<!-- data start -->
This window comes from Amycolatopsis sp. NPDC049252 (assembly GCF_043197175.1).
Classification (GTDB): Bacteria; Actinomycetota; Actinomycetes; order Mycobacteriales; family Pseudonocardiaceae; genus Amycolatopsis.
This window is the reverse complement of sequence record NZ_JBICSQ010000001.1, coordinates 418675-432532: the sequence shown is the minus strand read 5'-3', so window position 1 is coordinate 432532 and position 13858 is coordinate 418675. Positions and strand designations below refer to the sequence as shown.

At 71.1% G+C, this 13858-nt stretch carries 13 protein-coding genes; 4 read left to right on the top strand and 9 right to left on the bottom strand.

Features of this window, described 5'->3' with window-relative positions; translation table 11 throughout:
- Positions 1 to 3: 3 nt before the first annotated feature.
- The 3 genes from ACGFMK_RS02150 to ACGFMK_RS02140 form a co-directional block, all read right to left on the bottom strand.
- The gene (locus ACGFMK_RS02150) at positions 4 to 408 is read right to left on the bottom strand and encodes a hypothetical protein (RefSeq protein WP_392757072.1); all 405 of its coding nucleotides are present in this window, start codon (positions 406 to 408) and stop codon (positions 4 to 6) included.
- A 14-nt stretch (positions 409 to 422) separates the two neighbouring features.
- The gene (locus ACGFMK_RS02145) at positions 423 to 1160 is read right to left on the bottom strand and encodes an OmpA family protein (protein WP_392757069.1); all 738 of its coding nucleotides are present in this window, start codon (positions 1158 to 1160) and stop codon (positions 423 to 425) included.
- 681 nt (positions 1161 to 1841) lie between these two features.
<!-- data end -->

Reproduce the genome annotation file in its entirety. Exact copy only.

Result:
This window comes from Amycolatopsis sp. NPDC049252 (assembly GCF_043197175.1).
Classification (GTDB): Bacteria; Actinomycetota; Actinomycetes; order Mycobacteriales; family Pseudonocardiaceae; genus Amycolatopsis.
This window is the reverse complement of sequence record NZ_JBICSQ010000001.1, coordinates 418675-432532: the sequence shown is the minus strand read 5'-3', so window position 1 is coordinate 432532 and position 13858 is coordinate 418675. Positions and strand designations below refer to the sequence as shown.

At 71.1% G+C, this 13858-nt stretch carries 13 protein-coding genes; 4 read left to right on the top strand and 9 right to left on the bottom strand.

Features of this window, described 5'->3' with window-relative positions; translation table 11 throughout:
- Positions 1 to 3: 3 nt before the first annotated feature.
- The 3 genes from ACGFMK_RS02150 to ACGFMK_RS02140 form a co-directional block, all read right to left on the bottom strand.
- The gene (locus ACGFMK_RS02150) at positions 4 to 408 is read right to left on the bottom strand and encodes a hypothetical protein (RefSeq protein WP_392757072.1); all 405 of its coding nucleotides are present in this window, start codon (positions 406 to 408) and stop codon (positions 4 to 6) included.
- A 14-nt stretch (positions 409 to 422) separates the two neighbouring features.
- The gene (locus ACGFMK_RS02145) at positions 423 to 1160 is read right to left on the bottom strand and encodes an OmpA family protein (protein WP_392757069.1); all 738 of its coding nucleotides are present in this window, start codon (positions 1158 to 1160) and stop codon (positions 423 to 425) included.
- 681 nt (positions 1161 to 1841) lie between these two features.